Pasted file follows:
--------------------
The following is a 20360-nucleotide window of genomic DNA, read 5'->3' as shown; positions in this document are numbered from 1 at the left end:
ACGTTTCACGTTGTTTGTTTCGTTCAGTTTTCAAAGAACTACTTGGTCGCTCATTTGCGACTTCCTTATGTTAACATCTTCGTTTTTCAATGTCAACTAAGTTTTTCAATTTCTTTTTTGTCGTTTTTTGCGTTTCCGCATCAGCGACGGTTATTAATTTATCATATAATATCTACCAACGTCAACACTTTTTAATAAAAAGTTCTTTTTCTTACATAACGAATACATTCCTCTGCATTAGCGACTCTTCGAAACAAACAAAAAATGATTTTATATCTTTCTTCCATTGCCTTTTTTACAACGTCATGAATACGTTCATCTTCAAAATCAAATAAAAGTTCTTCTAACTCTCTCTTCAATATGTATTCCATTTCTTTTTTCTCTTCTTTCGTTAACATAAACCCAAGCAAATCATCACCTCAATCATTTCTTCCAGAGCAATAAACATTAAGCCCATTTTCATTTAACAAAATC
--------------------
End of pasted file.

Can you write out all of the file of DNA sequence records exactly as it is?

The following is a 20360-nucleotide window of genomic DNA, read 5'->3' as shown; positions in this document are numbered from 1 at the left end:
ACGTTTCACGTTGTTTGTTTCGTTCAGTTTTCAAAGAACTACTTGGTCGCTCATTTGCGACTTCCTTATGTTAACATCTTCGTTTTTCAATGTCAACTAAGTTTTTCAATTTCTTTTTTGTCGTTTTTTGCGTTTCCGCATCAGCGACGGTTATTAATTTATCATATAATATCTACCAACGTCAACACTTTTTAATAAAAAGTTCTTTTTCTTACATAACGAATACATTCCTCTGCATTAGCGACTCTTCGAAACAAACAAAAAATGATTTTATATCTTTCTTCCATTGCCTTTTTTACAACGTCATGAATACGTTCATCTTCAAAATCAAATAAAAGTTCTTCTAACTCTCTCTTCAATATGTATTCCATTTCTTTTTTCTCTTCTTTCGTTAACATAAACCCAAGCAAATCATCACCTCAATCATTTCTTCCAGAGCAATAAACATTAAGCCCATTTTCATTTAACAAAATC